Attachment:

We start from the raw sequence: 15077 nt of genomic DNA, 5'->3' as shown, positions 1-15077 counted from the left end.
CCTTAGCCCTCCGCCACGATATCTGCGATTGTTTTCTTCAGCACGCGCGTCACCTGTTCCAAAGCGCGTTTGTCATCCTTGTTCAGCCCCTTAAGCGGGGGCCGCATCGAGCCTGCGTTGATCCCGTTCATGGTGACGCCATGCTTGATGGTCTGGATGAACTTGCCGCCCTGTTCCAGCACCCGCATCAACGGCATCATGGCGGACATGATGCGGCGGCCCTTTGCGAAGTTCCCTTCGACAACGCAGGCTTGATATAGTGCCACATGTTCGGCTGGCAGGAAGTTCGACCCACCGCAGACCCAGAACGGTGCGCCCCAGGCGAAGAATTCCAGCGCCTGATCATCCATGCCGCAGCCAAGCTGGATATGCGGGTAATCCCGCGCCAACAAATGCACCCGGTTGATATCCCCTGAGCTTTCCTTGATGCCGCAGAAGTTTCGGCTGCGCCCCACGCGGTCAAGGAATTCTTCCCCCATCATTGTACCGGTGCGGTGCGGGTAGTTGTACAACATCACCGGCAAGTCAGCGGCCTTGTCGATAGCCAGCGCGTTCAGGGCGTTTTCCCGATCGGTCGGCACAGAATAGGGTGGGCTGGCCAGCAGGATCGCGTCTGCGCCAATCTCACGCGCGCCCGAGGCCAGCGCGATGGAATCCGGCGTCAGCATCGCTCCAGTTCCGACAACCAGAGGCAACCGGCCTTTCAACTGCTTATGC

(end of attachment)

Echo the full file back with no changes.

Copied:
We start from the raw sequence: 15077 nt of genomic DNA, 5'->3' as shown, positions 1-15077 counted from the left end.
CCTTAGCCCTCCGCCACGATATCTGCGATTGTTTTCTTCAGCACGCGCGTCACCTGTTCCAAAGCGCGTTTGTCATCCTTGTTCAGCCCCTTAAGCGGGGGCCGCATCGAGCCTGCGTTGATCCCGTTCATGGTGACGCCATGCTTGATGGTCTGGATGAACTTGCCGCCCTGTTCCAGCACCCGCATCAACGGCATCATGGCGGACATGATGCGGCGGCCCTTTGCGAAGTTCCCTTCGACAACGCAGGCTTGATATAGTGCCACATGTTCGGCTGGCAGGAAGTTCGACCCACCGCAGACCCAGAACGGTGCGCCCCAGGCGAAGAATTCCAGCGCCTGATCATCCATGCCGCAGCCAAGCTGGATATGCGGGTAATCCCGCGCCAACAAATGCACCCGGTTGATATCCCCTGAGCTTTCCTTGATGCCGCAGAAGTTTCGGCTGCGCCCCACGCGGTCAAGGAATTCTTCCCCCATCATTGTACCGGTGCGGTGCGGGTAGTTGTACAACATCACCGGCAAGTCAGCGGCCTTGTCGATAGCCAGCGCGTTCAGGGCGTTTTCCCGATCGGTCGGCACAGAATAGGGTGGGCTGGCCAGCAGGATCGCGTCTGCGCCAATCTCACGCGCGCCCGAGGCCAGCGCGATGGAATCCGGCGTCAGCATCGCTCCAGTTCCGACAACCAGAGGCAACCGGCCTTTCAACTGCTTATGC